Fundamental investigations on synthesis and characterization of silicon clathrate – a cage-like crystalline silicon allotrope
|Koh, Carolyn A. (Carolyn Ann)
|Collins, Reuben T.
|Includes bibliographical references.
|There is a critical need for developing the next generation electronic and photonic materials. As the second most abundant element in the Earth’s crust, Si has been playing an essential role in nearly all aspects of microelectronics. The development on novel Si-based materials with exceptional properties would revolutionize the electronics industry. Several exotic forms of crystalline Si have been stabilized at ambient temperature and pressure. The unusual caged, open channel, and layered structures found in these novel Si crystalline forms exhibit high potential for fundamentally exciting properties. In this thesis, Si clathrate, a cage-like crystalline Si allotrope, is investigated in detail regarding its defect structure and potentials in optoelectronic applications. Si clathrates have been synthesized in the presence of alkali guest atoms, such as Na, occupying the interstitial sites of the Si lattice. With the guest concentration low enough, Si clathrate can be viewed as a heavily doped semiconductor, and the alkali metal atoms can be viewed as a dopant. In contrast to diamond silicon (d-Si) which has an indirect band gap, theoretical studies have predicted the type II Si clathrate structure to have a direct or nearly direct band gap at about 2.0 eV. Efforts in this work were first focused on understanding alkali metals, like Na, as a dopant in type II Si clathrate structure. A detailed study of the Si defects and Na guest properties was performed through electron paramagnetic resonance (EPR) characterizations on Si clathrate powders with low Na content. An EPR signal associated with paramagnetic defects in the disordered Si phase was identified in the system for the first time. Moreover, along with four known EPR hyperfine lines arising from interactions of the electron with the isolated Na nucleus, the superhyperfine lines were identified, which were associated with the interaction of the donor electrons with 29Si nuclei on the cage. This gives new information on the radius of the Na valence electron wavefunction within the crystal, supporting the view of Na as a shallow donor. A comparison to phosphorus donors in d-Si highlights the potential of Na donors in clathrate as solid-state spin qubits. In addition, the EPR defect structures arising from Na donor pairs and clustered Na provide evidence that the Na distribution is inhomogeneous in clathrate cages. These results give insights into viewing Si clathrate with low Na concentration as an attractive, alternative n-type crystalline Si-based semiconductor. Although Si clathrate can be viewed as a semiconductor, its optical properties have been difficult to verify, especially in the thin film form. Findings in this thesis showed that prior optical measurements and interpretations of results were significantly complicated by the presence of multiple phases in clathrate films. A ubiquitous, amorphous, or disordered Si phase was found mostly on the film surface and grain boundaries that can dominate reported optical properties. For the first time, approaches were demonstrated to isolate the desired type II clathrate phase with sufficiently low Na content in film form, so that the material is a heavily doped semiconductor. With the impurity defect phases removed, the optical properties of the intrinsic clathrate material indicate a much more optically efficient alternative crystalline Si than d-Si that can significantly impact Si-based applications from solar cells to light-emitting diodes (LEDs). In addition to Na, other guest atoms in Si clathrates have been attractive, each of which can be viewed as a dopant at low guest concentration, creating different interstitial defect states in clathrate cages alternative to d-Si, potentially with exciting optoelectronic and spin properties. In this thesis, the thermal diffusion of Li into the guest sites of a nearly empty Si clathrate framework was explored as an approach to forming type II Si-Li clathrate. Li diffusing into the clathrate structure was detected and characterized as a function of diffusion temperature and time. Li atoms were found to be donors in the clathrate lattice. Electrons donated by Li can affect the Si anti-bonding state, causing a frequency reduction of the Si vibrational modes. Moreover, the clathrate structure exhibited reduced structural stability in the presence of Li, converting to polycrystalline or amorphous phases for anneals above 375 oC. EPR studies demonstrated that Li guests in clathrates, instead of simple analogs of Na, were forming pairs with other Li or Na atoms in the cages. Diffusion of Li resulted in a large increase of the free carriers. Techniques developed in this work demonstrated a new method for filling the clathrate cages, and showed the possibility of studying other alternative guests in clathrates. Results of this work also provide insights into using Si-Li clathrate as alternative anode materials for Li-ion batteries. With the unusual, open-cage structure, Si clathrates can help address or mitigate some key issues arising from d-Si applications in energy harvesting and storage. The structural and electronic properties of Si clathrates, along with the potentials of various interstitial impurities/dopants, have not been fully explored. Further developments on Si clathrates and other novel Si allotropes can lead to significant optoelectronic and spin applications.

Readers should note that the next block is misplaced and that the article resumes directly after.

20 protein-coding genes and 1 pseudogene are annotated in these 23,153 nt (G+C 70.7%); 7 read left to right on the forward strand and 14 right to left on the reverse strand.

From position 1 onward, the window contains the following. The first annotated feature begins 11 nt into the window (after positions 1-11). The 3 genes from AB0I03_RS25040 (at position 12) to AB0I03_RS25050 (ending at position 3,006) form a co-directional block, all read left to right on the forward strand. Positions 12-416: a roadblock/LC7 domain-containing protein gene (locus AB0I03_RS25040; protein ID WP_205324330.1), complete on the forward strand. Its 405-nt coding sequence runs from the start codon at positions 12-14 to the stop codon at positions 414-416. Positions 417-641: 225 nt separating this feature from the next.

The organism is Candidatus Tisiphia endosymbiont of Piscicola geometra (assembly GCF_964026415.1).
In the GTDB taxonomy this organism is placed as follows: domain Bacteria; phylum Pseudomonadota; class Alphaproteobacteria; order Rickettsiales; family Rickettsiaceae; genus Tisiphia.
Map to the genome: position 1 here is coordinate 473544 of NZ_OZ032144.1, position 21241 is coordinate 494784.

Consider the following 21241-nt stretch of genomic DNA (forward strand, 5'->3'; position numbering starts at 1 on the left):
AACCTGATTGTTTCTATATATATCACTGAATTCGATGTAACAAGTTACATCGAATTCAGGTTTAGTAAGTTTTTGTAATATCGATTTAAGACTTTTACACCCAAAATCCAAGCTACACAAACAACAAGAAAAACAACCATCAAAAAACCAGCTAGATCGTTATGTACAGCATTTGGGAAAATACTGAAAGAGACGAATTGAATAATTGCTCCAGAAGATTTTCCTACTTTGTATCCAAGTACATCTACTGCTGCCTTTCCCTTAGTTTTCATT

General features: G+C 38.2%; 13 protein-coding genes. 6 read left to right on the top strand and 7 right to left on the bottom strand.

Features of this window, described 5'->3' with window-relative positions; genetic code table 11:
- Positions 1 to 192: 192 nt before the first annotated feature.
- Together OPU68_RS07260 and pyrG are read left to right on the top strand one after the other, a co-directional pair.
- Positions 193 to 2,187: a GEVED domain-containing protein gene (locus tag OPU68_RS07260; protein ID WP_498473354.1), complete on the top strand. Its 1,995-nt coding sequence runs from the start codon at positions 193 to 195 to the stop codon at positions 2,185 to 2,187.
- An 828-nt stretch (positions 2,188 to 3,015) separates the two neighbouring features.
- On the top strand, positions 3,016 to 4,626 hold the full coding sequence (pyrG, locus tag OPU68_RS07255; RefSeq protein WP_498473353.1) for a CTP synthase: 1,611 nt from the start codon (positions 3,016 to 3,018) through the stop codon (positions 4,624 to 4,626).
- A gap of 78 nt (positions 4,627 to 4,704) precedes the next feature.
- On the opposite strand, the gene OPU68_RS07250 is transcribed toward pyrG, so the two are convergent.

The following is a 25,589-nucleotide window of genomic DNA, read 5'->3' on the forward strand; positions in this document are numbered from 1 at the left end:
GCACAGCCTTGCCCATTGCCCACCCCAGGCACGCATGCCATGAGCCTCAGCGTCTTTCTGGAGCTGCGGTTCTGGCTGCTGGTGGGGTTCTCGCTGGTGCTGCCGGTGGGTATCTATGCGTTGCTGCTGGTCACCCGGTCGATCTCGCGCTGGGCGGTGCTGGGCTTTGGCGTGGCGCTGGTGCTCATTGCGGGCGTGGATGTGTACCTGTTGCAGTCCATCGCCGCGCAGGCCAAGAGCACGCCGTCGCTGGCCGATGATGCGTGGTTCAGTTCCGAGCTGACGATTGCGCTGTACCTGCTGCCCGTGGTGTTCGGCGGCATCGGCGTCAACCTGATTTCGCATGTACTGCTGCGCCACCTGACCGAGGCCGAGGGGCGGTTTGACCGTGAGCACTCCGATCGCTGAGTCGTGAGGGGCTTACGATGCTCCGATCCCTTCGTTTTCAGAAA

|Colorado School of Mines. Arthur Lakes Library
|2022 - Mines Theses & Dissertations
|Copyright of the original work is retained by the author.
|electron paramagnetic resonance
|Fundamental investigations on synthesis and characterization of silicon clathrate – a cage-like crystalline silicon allotrope
|Taylor, Philip Craig, 1942-
|Wu, David T.
|Zerpa, Luis E.
|Doctor of Philosophy (Ph.D.)
|Chemical and Biological Engineering
|Colorado School of Mines
|Embargo Expires: 04/22/2024